How to Save Water and Still Enjoy Your Yard

Photo from Pixabay

While 71 percent of the Earth is covered in water, 97 percent of the water on the planet is salt water, which means it’s not suitable for drinking. Of the remaining 3 percent, 2 percent is unavailable in the polar ice caps, which leaves one percent for drinking. With populations on the rise, it’s more important than ever that we conserve water. One of the best ways to conserve is to limit the amount of water we use on our lawns, so here are a few tips to do just that.

Take Advantage of Rain

Some of the easiest tips are the most obvious. Start by not over-watering your yard. Not only does this waste water, it’s bad for your lawn. If you have an irrigation system, install an automatic rain shut-off device on your controller that automatically turns the system off when a certain amount of rain has fallen. Make sure you don’t have leaks in your system either — even the tiniest of leaks can waste thousands of gallons each year. You should also install a rain barrel, which provides your plants with chemical-free water. They’re inexpensive to install, and some cities even offer incentives to homeowners who put them in.

Landscape for Beauty and Low Water

As you plan or update your landscape, keep a few principles in mind to conserve water. Analyze your yard for sun exposure, water drainage patterns, and how you will use it. Group plants together that have similar water and sun requirements. Use good soil that will drain quickly and store water, and limit grassy areas — use them for visual appeal more than for ground coverage. Choose your plants carefully; drought-resistant are best, but make sure they work for your yard and look good together. Use mulch around your plants rather than bare soil, and use soaker hoses and drip irrigation if possible, as they deliver water directly to plants without wasting it on areas that don’t need it. A good watering strategy is to only water in the morning about three days a week, but water three times about 20 to 30 minutes apart, so the water goes deep, which encourages the roots to go deep. That way, grass does better in the summer.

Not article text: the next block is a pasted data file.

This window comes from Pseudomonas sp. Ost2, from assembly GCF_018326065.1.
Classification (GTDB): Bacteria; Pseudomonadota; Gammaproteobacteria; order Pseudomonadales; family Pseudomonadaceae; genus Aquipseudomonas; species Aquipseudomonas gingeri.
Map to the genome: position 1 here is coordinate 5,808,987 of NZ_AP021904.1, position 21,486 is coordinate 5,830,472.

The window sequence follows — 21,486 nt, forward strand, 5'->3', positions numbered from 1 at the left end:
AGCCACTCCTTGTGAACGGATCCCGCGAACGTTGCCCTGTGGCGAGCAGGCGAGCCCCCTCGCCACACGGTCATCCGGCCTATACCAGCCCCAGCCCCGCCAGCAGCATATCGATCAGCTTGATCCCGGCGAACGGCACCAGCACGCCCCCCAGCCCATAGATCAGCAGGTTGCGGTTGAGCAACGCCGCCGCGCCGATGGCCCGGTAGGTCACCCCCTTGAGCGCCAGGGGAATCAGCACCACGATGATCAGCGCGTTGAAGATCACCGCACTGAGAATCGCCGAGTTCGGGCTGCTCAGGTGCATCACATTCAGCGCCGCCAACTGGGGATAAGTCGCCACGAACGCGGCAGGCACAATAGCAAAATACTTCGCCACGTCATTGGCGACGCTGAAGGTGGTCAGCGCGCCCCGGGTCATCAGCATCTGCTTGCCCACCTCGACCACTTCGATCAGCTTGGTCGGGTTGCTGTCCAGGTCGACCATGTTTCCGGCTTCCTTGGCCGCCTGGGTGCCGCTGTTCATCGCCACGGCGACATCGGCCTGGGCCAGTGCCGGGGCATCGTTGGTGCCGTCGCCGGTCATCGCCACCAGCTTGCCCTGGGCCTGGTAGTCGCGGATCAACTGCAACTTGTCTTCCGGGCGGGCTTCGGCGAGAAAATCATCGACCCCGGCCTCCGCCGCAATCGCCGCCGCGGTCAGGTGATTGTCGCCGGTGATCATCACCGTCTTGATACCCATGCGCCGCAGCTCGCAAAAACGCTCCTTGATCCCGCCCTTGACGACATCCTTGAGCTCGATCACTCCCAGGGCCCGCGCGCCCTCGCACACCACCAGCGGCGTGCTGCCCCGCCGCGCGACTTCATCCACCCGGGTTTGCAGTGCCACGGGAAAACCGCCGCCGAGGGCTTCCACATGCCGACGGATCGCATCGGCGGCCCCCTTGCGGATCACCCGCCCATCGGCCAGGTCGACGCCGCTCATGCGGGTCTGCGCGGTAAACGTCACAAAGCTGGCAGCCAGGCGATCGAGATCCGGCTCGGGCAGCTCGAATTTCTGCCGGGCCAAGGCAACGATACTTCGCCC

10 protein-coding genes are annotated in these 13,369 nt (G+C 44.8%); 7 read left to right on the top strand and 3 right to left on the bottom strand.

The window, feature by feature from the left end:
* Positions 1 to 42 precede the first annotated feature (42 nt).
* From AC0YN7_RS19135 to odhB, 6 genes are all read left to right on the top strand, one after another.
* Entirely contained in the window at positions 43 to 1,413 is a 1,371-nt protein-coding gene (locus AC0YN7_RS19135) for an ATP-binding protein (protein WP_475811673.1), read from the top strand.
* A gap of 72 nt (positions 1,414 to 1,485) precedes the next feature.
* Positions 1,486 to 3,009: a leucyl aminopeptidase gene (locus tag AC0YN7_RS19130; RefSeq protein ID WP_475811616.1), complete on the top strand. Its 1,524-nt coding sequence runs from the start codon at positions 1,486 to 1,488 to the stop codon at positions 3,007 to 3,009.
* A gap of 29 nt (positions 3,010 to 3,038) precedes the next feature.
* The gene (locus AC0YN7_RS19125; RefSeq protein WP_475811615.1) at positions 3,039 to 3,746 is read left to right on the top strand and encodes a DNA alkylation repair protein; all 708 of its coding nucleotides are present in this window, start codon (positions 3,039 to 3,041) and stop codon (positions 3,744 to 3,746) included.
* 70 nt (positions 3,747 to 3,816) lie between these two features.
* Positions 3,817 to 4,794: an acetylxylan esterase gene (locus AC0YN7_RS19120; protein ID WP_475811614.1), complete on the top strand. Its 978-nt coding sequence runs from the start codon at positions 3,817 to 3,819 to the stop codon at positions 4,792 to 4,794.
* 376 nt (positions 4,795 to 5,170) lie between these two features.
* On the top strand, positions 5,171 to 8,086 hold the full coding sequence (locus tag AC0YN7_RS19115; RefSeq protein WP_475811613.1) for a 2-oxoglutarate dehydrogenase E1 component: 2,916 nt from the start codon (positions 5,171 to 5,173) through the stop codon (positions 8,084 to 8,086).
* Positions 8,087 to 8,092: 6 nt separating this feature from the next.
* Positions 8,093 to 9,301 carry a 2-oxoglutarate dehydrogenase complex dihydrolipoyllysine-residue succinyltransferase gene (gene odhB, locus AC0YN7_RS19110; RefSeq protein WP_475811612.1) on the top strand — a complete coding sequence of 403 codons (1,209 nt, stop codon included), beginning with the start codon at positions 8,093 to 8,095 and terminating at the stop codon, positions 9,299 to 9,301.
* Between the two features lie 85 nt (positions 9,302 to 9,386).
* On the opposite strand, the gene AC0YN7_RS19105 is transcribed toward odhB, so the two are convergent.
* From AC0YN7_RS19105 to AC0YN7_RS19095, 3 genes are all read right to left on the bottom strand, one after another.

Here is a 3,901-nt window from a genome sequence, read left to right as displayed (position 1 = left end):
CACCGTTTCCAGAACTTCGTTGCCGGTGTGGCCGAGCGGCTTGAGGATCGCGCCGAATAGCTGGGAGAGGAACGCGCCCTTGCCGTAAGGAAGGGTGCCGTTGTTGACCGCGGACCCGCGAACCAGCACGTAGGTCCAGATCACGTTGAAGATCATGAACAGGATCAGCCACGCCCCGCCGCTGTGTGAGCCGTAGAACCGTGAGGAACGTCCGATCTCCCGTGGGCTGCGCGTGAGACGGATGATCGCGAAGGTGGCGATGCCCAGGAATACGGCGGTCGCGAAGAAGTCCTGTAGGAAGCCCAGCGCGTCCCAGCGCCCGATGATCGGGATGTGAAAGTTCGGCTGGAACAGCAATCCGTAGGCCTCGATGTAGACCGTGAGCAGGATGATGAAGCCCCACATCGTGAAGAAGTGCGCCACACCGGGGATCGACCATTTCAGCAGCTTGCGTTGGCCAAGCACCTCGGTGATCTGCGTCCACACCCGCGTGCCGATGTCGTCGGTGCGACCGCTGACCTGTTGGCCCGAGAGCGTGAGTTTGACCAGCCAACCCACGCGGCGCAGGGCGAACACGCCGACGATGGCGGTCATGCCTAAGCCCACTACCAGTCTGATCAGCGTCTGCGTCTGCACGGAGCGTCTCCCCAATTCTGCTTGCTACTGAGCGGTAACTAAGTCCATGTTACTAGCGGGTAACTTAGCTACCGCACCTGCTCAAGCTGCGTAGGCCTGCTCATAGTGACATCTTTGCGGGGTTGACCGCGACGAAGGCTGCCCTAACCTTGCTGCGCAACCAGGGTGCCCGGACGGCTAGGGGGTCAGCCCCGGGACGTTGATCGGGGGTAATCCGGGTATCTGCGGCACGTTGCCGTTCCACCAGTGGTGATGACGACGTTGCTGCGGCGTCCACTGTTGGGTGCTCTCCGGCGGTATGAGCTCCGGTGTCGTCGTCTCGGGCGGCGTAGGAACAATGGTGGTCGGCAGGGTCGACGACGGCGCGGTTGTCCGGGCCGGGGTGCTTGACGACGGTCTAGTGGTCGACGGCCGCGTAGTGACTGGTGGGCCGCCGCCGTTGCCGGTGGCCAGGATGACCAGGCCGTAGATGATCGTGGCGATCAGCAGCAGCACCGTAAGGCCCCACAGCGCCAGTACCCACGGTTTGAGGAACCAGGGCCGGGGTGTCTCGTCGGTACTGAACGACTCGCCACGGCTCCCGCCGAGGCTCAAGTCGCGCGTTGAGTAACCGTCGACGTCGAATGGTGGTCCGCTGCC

Eco-Friendly Planting

When you practice eco-friendly planting, you’re really just working with nature instead of against it. Design your garden with nature and the environment in mind. Choose native plants to your area, and reduce pesticides and chemicals, which will encourage pollinators and friendly bugs that will eat pests. Encourage birds (they’ll eat pests too), and try composting to create fertile soil for your plants. While you’re taking care of your garden and yard, buy good tools to use. Go for a few quality pieces rather than a lot of cheap tools — it will be much better in the long run. And don’t forget to use a good pair of gloves to protect your hands during all this planting.

Plant a Rain Garden

Another eco-friendly practice is to create a rain garden in your yard. This isn’t a giant mudhole, but a depression in your landscape that collects rainwater and runoff from gutters. The rain garden is planted with deep-rooted, colorful, native plants that help the water seep quickly into the soil and drain away from your house.

Water conservation is one of the most important things you can do for the planet. Following these tips will help save water as you take care of your yard each year. If everyone does their part, it will all add up to make a difference.